“Mummy, why do you have hair down there?” My five-year-old bluntly asks me, as she stares at me having a shower one morning.
With soap in my eyes, I am startled and drop the shampoo bottle on the floor. Before I have a chance to answer the first question or wash the soap off my face, she hammers me with the next one.
“Will I have hair there when I become a mummy?”
WARNING: When you become a parent, be ready for questions like this from the minute you wake up, until the end of the day. Even with my experience answering awkward questions after teaching Kindergarten for years, I have still been left speechless at times.
“How are babies made?”
“Where do we go when we die?”
“How did the world begin?”
They choose the worst possible times with their embarrassing inquiries, like in an elevator full of people or when you are waiting in the line at a shop.
“Did that old man just fart and not say excuse me?”
“Is that lady fat because she eats unhealthy food mummy?”
A mother must deal with disgusting questions as well. While I was eating my breakfast one morning my four-year-old asked me in a serious tone,
“Does everyone poo?”
“Do you poo?”
“Why does poo sometimes sink and sometimes float?”
These are the times when you want to run and hide somewhere.
We cannot wait for our gorgeous, baby to say 'Mum' for the first time and we melt when they do. Then we can’t stand the sound of it by the time they turn two because it is followed by 100 questions a day! It gets too much sometimes that you want to snap and yell,
“STOP ASKING ME SO MANY BLOODY QUESTIONS!!”
However, as parents, we know that if we don’t answer them, they will continue to ask the same question over and over until they get the desired response.
What really annoys me is when young “experts in their field” ask me questions that I don’t know the answer to. For example, 5-year-old boys who know everything about dinosaurs. To be honest, I couldn't give a rat’s ass about those pre-historic creatures, but I am still expected to know what percentage of dinosaurs were herbivores and what percentage were carnivores? I don’t care! They are extinct. They are not eating anything now anyway!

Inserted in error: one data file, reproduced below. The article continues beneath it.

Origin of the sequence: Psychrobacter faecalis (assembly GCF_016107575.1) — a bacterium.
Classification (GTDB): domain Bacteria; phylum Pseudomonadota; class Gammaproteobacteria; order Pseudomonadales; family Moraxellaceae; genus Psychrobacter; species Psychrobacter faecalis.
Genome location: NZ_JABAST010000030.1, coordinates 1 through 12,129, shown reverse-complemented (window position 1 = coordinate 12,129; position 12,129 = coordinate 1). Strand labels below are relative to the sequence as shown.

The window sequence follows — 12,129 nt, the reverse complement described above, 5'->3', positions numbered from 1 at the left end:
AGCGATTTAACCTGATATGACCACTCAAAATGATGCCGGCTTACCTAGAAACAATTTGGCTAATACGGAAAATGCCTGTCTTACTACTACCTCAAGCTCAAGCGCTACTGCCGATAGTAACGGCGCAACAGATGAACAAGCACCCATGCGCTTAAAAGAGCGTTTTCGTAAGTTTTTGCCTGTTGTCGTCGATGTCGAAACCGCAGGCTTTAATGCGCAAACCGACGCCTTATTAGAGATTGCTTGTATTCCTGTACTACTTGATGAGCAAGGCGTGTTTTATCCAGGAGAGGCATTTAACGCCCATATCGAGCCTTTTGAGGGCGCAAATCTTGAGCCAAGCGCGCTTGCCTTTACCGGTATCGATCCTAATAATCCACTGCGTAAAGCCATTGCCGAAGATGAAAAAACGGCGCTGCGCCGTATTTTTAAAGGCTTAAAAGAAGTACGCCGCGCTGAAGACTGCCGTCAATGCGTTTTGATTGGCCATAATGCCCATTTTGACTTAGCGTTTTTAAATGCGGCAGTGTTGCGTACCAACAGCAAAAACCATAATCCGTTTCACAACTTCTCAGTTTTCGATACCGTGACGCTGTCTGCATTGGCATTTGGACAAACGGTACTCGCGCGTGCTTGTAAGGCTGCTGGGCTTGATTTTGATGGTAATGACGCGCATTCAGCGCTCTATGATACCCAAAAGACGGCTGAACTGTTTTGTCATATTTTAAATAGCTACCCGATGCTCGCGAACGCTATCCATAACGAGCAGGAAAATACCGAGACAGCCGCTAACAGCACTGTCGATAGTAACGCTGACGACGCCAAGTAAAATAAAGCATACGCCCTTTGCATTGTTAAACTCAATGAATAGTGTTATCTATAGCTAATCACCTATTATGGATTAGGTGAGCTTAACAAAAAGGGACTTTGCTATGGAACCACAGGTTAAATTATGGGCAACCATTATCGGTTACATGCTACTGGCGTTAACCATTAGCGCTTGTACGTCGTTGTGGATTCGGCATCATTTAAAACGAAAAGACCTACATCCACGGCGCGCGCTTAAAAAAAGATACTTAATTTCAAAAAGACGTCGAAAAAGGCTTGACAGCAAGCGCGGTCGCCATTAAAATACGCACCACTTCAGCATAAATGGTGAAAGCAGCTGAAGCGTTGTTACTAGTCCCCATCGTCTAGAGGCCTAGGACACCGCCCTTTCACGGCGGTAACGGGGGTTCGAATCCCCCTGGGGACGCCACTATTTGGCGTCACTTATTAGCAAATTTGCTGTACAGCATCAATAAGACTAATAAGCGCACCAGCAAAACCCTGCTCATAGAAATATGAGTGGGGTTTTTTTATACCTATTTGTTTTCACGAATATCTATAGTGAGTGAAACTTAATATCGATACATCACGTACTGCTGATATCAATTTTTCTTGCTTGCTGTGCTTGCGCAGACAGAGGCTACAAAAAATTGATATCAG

As children get older and become a ‘tween’ or pre-teen they are fascinated with ‘rights-of-passage questions’. My niece, who is 12 years old, is obsessed with growing up and wants to know everything about being a teenager. She quizzes me with:
“How old were you when you got your ears pierced, when you got your first period, when you got your first boyfriend, when you had your first kiss, when you wore high heels, and when you wore makeup to school?”
I never fall into the tween-trap because I know she is waiting for me to say an age that is younger than what her parents have told her and she can run excitedly to mum and dad and say, “Well Aunty Carly got her ears pierced at 6, so can I get mine done now?”
Thankfully by the time your children are teenagers they basically narrow it down to three questions:
“Can I have some money?”
“Can I have the keys to the car?”
“Can you pretend you don’t know me?”
By this point, you as the parent, start reminiscing about the days when they asked you, “How do fish breathe?” and “Why is the sky blue?”
In a blink of an eye, they have grown up and it was you, who took the time to answer all those questions for all those years, that created the foundation of their knowledge.
So, here is some advice to all the mothers out there who don’t want to take the time to answer all those annoying questions, simply say,
“Go ask your father.”